One of the two people poisoned by novichok in Salisbury is now conscious, it has emerged, as the UK’s counter terror chief admitted the nerve agent could last 50 years.
Charlie Rowley, 45, had been in a coma in intensive care ever since being rushed to hospital on Saturday June 30 but the improvement in his condition has raised hopes that he might be able to help police understand how he became ill.
At the weekend, his girlfriend Dawn Sturgess, 44, tragically died after also being poisoned.
In a statement Lorna Wilkinson, director of nursing at Salisbury District Hospital, said: “We have seen a small but significant improvement in the condition of Charlie Rowley. He is in a critical but stable condition, and is now conscious.
“While this is welcome news, clearly we are not out of the woods yet. Charlie is still very unwell and will continue to require specialist, round-the-clock care here at Salisbury District Hospital.”
The fact he is now conscious may offer the police an opportunity to find out how the pair came to be contaminated.
It is thought they may have picked up a container that had been used in the original assassination attempt on former Russian double agent, Sergei Skripal and his daughter Yulia in March.
On Tuesday evening Assistant Commissioner Neil Basu, the head of UK Counter Terrorism policing, said the deadly Novichok “could last 50 years,” during a conference to a packed public meeting in Amesbury.
He admitted it could be in several containers which may never be found, as “it would be impossible to keep going forever.”
Basu said officers were working on the theory that Ms Sturgess and Mr Rowley came into contact with the nerve agent in liquid form after opening a container.
A massive operation is currently underway to locate that item and make it safe and it is hoped Mr Rowley may now be able to help with that task.
Earlier Ms Sturgess’s family paid tribute to her and said they hoped Mr Rowley would pull through.
In a statement they said: “Dawn’s death has been devastating for us. Dawn will always be remembered by us as a gentle soul who was generous to a fault.
“She would do anything for anybody and those who knew Dawn would know that she would gladly give her last penny to somebody in need.
“She had the biggest of hearts and she will be dreadfully missed by both her immediate and wider family.
“Our thoughts and prayers also go out to Charlie and his family and we wish Charlie a speedy recovery.”
Meanwhile parents in Wiltshire have been warned not to allow their children to pick up items off the ground as the hunt for the source of the novichok poisoning continues.
In fresh advice, issued following the death of Ms Sturgess, the Chief Medical Officer, Dame Sally Davies, said people should be particularly wary of items that contained a liquid or gel.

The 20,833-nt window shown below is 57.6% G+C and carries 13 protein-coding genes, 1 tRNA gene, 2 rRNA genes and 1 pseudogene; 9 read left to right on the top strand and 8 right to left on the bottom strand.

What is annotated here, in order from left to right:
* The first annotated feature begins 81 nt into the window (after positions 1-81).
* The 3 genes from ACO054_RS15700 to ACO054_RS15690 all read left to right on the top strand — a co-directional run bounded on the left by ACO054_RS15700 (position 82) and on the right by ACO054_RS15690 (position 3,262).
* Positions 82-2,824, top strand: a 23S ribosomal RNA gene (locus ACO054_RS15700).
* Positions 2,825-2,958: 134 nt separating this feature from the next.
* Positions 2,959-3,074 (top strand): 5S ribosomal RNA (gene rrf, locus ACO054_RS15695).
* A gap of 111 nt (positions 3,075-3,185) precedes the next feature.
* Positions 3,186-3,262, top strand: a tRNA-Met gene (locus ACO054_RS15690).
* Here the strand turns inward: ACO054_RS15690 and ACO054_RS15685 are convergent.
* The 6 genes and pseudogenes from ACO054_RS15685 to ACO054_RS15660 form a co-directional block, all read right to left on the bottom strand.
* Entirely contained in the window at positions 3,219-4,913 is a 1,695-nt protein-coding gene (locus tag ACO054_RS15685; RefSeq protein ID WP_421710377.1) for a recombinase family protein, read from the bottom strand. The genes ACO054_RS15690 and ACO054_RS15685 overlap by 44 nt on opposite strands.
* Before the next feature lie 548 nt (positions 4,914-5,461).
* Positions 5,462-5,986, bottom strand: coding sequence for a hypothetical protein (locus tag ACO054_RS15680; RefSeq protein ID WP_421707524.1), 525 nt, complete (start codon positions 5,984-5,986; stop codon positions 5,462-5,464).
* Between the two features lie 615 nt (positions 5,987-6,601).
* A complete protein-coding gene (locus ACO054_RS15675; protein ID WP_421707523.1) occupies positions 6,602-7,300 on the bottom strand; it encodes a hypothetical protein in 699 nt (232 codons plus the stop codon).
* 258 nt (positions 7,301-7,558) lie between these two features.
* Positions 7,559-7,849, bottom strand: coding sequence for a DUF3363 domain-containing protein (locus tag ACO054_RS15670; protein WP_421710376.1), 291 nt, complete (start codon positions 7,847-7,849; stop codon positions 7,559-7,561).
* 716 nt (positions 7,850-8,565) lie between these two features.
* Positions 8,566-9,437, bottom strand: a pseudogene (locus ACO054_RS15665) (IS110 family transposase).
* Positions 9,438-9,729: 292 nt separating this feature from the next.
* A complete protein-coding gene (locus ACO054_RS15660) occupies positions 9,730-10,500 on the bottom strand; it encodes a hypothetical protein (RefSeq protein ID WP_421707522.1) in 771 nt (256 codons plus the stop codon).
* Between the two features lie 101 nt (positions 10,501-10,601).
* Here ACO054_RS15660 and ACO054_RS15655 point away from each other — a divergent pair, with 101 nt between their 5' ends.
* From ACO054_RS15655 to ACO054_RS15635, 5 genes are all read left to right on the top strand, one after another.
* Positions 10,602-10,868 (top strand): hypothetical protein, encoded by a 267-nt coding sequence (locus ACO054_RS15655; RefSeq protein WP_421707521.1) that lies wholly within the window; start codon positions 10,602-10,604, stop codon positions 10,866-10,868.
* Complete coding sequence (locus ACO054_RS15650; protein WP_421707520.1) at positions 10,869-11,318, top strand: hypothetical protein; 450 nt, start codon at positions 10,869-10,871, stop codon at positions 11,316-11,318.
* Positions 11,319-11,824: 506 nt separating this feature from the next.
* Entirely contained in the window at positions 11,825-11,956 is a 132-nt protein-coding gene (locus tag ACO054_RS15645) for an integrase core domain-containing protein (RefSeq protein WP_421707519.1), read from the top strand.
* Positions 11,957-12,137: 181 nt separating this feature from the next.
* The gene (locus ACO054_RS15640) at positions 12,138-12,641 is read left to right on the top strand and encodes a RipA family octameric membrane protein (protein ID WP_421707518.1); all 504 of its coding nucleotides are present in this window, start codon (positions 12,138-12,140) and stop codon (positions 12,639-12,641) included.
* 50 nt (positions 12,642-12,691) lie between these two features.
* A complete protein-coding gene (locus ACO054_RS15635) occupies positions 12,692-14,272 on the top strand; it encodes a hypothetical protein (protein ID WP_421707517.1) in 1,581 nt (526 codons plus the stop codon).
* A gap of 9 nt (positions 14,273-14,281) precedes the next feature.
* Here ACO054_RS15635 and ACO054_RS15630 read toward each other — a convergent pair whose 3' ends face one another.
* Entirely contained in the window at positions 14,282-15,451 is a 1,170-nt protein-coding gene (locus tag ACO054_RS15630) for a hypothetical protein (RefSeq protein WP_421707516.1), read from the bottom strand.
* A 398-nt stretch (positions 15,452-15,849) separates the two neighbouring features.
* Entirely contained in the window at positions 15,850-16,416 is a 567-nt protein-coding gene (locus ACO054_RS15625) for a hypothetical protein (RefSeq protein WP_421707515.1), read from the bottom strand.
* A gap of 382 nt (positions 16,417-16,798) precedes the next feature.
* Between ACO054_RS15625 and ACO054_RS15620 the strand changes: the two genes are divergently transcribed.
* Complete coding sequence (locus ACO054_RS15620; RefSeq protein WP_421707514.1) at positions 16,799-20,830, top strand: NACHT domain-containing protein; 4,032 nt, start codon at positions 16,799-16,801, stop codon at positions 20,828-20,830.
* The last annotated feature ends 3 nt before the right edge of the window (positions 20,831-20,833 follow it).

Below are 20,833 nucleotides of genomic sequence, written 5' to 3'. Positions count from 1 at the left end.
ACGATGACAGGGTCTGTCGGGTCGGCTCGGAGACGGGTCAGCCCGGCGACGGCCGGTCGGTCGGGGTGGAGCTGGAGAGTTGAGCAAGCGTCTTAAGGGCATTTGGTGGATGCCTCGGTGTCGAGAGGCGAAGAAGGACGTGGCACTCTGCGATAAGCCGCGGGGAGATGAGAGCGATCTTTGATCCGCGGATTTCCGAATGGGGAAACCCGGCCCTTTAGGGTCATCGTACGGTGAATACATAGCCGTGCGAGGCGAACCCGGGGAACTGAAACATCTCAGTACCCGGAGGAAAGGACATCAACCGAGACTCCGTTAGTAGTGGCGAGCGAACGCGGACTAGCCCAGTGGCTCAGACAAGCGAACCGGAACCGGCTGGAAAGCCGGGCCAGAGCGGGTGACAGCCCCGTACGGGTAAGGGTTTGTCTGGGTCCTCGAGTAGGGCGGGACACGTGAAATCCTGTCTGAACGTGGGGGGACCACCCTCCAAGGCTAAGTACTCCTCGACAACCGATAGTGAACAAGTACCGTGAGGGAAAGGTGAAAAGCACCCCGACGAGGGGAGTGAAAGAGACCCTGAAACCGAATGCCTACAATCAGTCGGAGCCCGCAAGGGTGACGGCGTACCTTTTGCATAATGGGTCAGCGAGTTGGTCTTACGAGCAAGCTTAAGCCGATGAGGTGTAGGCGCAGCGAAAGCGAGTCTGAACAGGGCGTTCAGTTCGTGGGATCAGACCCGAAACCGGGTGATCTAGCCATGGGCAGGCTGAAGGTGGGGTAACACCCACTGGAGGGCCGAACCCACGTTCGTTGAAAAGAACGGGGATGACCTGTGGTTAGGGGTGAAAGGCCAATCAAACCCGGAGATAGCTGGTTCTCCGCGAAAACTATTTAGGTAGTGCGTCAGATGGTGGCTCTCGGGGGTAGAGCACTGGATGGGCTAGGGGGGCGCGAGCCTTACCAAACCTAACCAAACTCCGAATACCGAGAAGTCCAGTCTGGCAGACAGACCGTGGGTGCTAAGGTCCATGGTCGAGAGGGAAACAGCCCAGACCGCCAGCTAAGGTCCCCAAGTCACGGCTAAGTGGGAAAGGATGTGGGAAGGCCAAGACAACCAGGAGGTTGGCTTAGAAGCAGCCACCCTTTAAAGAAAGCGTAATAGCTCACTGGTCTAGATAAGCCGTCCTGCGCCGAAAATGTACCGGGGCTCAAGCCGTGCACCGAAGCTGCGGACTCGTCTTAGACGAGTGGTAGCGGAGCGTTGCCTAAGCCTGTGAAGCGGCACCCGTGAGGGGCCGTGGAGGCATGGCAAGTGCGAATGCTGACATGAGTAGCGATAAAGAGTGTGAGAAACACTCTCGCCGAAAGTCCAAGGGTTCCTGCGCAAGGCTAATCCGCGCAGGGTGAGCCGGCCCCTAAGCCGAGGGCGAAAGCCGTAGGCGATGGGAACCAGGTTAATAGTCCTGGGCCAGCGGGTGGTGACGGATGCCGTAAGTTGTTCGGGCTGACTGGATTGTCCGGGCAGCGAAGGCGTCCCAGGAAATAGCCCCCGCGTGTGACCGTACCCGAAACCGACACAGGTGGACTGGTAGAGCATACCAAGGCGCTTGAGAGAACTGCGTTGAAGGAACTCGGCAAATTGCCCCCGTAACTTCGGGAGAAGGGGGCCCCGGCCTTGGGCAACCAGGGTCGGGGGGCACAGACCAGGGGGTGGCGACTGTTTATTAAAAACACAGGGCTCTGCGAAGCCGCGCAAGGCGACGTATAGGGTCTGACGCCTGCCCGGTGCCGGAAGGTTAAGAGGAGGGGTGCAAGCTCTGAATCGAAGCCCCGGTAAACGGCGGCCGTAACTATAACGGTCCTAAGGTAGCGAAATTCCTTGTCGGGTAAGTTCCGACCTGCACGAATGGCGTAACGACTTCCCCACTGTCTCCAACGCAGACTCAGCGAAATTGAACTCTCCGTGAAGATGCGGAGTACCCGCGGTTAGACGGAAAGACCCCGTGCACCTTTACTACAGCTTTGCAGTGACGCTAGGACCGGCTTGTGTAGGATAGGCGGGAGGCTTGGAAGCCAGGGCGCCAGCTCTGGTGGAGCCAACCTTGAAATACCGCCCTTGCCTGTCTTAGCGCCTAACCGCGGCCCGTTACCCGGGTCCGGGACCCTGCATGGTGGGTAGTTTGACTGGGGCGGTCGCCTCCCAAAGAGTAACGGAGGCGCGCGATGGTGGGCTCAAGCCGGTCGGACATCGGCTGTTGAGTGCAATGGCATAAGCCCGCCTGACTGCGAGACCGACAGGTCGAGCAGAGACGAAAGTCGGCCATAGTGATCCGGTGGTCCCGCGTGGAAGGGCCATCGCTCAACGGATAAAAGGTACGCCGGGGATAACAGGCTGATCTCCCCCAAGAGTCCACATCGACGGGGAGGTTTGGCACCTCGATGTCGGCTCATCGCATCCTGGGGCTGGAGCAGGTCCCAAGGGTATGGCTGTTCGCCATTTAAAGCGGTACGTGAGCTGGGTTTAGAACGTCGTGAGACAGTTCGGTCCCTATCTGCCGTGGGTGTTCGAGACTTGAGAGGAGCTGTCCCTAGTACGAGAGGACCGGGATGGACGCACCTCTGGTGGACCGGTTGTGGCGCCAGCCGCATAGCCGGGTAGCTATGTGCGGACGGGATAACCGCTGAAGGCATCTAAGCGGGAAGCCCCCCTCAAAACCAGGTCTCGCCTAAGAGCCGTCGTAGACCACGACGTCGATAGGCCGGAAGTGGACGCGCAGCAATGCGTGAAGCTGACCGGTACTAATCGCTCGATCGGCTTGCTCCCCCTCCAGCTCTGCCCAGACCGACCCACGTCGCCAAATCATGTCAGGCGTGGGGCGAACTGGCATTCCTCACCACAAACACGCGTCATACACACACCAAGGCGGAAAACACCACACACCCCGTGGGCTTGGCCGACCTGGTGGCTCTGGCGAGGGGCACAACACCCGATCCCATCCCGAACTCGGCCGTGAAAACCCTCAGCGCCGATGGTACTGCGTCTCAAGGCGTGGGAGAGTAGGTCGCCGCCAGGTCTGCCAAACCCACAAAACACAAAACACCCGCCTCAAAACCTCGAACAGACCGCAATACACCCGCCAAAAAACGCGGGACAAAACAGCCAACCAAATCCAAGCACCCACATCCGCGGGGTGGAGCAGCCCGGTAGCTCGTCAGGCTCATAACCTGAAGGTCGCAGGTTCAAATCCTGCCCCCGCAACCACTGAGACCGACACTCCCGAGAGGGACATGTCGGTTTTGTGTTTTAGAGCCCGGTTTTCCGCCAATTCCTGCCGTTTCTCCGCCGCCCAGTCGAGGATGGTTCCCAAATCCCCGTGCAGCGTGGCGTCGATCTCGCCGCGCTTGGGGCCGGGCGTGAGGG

She said the warning was particularly important as the school holidays were about to begin and so everyone should be extra vigilant.
More than 100 counter terrorism officers are involved in the hunt for a container thought to have been responsible for poisoning Ms Sturgess and Mr Rowley.
Despite insisting that the risk to the public was low, Dame Sally Davies advised people to avoid picking up any litter that they had not dropped themselves.
She said: “I want to emphasise to everyone in the Salisbury and Amesbury area that nobody, adult or child, should pick up any foreign object which could contain liquid or gel, in the interests of their own safety.
“This, in practice, means do not pick up containers, syringes, needles, cosmetics or similar objects, made of materials such as metal, plastic or glass.
“This is particularly important as families are starting to prepare for their children’s summer holidays and so I am asking that people are extra vigilant. “To be clear: do not pick up anything that you haven’t dropped yourself.”
Earlier there were fears that novichok could have spread to a third Wiltshire town after a car belonging to a paramedic was seized at an address in Swindon and taken away for examination.
Military personnel wearing camouflage and gas masks removed the white Audi car from outside the home of former RAF man, Keith Mills, who is believed to been one of the medical team who attended Amesbury on Saturday 30 June.
Mr Mills, is understood to have been given the all clear, but the authorities are taking no chances and are inspecting his car to make sure none of the deadly nerve agent has been transferred to the vehicle.
Neighbour, Steve Morgan, 48, said Mr Mills had treated Dawn Sturgess, who tragically died after being exposed to novichok after picking up a discarded container in Salisbury.
He said: “The car belongs to a paramedic who treated the woman who died. There was concern that clothes might have been contaminated and the car was taken to Porton Down.”
Wiltshire Police said: “We have arranged the transportation of a car from an address in Swindon this evening in relation to the ongoing incident in Amesbury.
“The public should not be alarmed by this. Those involved have the training expertise to safely remove the vehicle.”
Article Source : https://www.telegraph.co.uk/news/2018/07/10/novichok-victim-now-conscious-hospital/